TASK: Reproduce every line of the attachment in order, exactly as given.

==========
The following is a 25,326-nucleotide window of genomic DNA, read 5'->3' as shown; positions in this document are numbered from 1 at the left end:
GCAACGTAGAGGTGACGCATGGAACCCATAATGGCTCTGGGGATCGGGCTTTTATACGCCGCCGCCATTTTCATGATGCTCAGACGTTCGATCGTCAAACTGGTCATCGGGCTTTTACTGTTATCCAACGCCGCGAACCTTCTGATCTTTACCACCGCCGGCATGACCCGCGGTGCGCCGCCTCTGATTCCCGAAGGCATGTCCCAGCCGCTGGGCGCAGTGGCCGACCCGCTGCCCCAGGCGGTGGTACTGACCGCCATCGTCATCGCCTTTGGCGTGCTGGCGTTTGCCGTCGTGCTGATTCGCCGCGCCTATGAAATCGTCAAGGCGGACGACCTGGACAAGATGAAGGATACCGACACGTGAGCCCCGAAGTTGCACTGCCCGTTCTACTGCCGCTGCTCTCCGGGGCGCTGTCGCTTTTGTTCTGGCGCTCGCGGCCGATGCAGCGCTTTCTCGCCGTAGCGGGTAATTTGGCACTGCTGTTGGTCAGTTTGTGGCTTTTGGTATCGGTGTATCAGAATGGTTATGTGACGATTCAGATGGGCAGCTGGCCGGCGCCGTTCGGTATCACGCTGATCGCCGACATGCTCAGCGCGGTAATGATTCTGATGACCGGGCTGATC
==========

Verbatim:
The following is a 25,326-nucleotide window of genomic DNA, read 5'->3' as shown; positions in this document are numbered from 1 at the left end:
GCAACGTAGAGGTGACGCATGGAACCCATAATGGCTCTGGGGATCGGGCTTTTATACGCCGCCGCCATTTTCATGATGCTCAGACGTTCGATCGTCAAACTGGTCATCGGGCTTTTACTGTTATCCAACGCCGCGAACCTTCTGATCTTTACCACCGCCGGCATGACCCGCGGTGCGCCGCCTCTGATTCCCGAAGGCATGTCCCAGCCGCTGGGCGCAGTGGCCGACCCGCTGCCCCAGGCGGTGGTACTGACCGCCATCGTCATCGCCTTTGGCGTGCTGGCGTTTGCCGTCGTGCTGATTCGCCGCGCCTATGAAATCGTCAAGGCGGACGACCTGGACAAGATGAAGGATACCGACACGTGAGCCCCGAAGTTGCACTGCCCGTTCTACTGCCGCTGCTCTCCGGGGCGCTGTCGCTTTTGTTCTGGCGCTCGCGGCCGATGCAGCGCTTTCTCGCCGTAGCGGGTAATTTGGCACTGCTGTTGGTCAGTTTGTGGCTTTTGGTATCGGTGTATCAGAATGGTTATGTGACGATTCAGATGGGCAGCTGGCCGGCGCCGTTCGGTATCACGCTGATCGCCGACATGCTCAGCGCGGTAATGATTCTGATGACCGGGCTGATC